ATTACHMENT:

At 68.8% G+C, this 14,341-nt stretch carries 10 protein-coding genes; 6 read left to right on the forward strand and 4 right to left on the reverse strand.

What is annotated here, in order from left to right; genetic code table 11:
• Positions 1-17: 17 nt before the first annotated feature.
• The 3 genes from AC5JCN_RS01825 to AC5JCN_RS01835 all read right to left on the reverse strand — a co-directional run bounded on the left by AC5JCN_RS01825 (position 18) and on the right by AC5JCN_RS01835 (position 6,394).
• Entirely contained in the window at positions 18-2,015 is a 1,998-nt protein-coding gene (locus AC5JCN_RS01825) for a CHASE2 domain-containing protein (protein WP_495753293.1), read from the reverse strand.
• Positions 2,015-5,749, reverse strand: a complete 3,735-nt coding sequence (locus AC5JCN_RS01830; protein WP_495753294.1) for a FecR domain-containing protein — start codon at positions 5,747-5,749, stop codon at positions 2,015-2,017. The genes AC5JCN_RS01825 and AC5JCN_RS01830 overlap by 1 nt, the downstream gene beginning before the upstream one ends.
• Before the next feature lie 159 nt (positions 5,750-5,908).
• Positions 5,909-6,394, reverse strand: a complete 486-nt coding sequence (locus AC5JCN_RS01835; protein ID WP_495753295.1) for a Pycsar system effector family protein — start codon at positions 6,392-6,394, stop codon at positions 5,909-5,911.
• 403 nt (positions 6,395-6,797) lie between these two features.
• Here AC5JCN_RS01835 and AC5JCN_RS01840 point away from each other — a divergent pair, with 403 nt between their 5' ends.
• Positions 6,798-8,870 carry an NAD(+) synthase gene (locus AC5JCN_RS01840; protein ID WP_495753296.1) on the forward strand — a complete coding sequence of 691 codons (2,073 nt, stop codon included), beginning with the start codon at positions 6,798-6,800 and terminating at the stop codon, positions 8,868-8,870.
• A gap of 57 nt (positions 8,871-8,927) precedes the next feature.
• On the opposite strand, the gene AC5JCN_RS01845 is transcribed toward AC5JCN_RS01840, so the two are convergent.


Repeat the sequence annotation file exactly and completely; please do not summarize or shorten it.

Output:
At 68.8% G+C, this 14,341-nt stretch carries 10 protein-coding genes; 6 read left to right on the forward strand and 4 right to left on the reverse strand.

What is annotated here, in order from left to right; genetic code table 11:
• Positions 1-17: 17 nt before the first annotated feature.
• The 3 genes from AC5JCN_RS01825 to AC5JCN_RS01835 all read right to left on the reverse strand — a co-directional run bounded on the left by AC5JCN_RS01825 (position 18) and on the right by AC5JCN_RS01835 (position 6,394).
• Entirely contained in the window at positions 18-2,015 is a 1,998-nt protein-coding gene (locus AC5JCN_RS01825) for a CHASE2 domain-containing protein (protein WP_495753293.1), read from the reverse strand.
• Positions 2,015-5,749, reverse strand: a complete 3,735-nt coding sequence (locus AC5JCN_RS01830; protein WP_495753294.1) for a FecR domain-containing protein — start codon at positions 5,747-5,749, stop codon at positions 2,015-2,017. The genes AC5JCN_RS01825 and AC5JCN_RS01830 overlap by 1 nt, the downstream gene beginning before the upstream one ends.
• Before the next feature lie 159 nt (positions 5,750-5,908).
• Positions 5,909-6,394, reverse strand: a complete 486-nt coding sequence (locus AC5JCN_RS01835; protein ID WP_495753295.1) for a Pycsar system effector family protein — start codon at positions 6,392-6,394, stop codon at positions 5,909-5,911.
• 403 nt (positions 6,395-6,797) lie between these two features.
• Here AC5JCN_RS01835 and AC5JCN_RS01840 point away from each other — a divergent pair, with 403 nt between their 5' ends.
• Positions 6,798-8,870 carry an NAD(+) synthase gene (locus AC5JCN_RS01840; protein ID WP_495753296.1) on the forward strand — a complete coding sequence of 691 codons (2,073 nt, stop codon included), beginning with the start codon at positions 6,798-6,800 and terminating at the stop codon, positions 8,868-8,870.
• A gap of 57 nt (positions 8,871-8,927) precedes the next feature.
• On the opposite strand, the gene AC5JCN_RS01845 is transcribed toward AC5JCN_RS01840, so the two are convergent.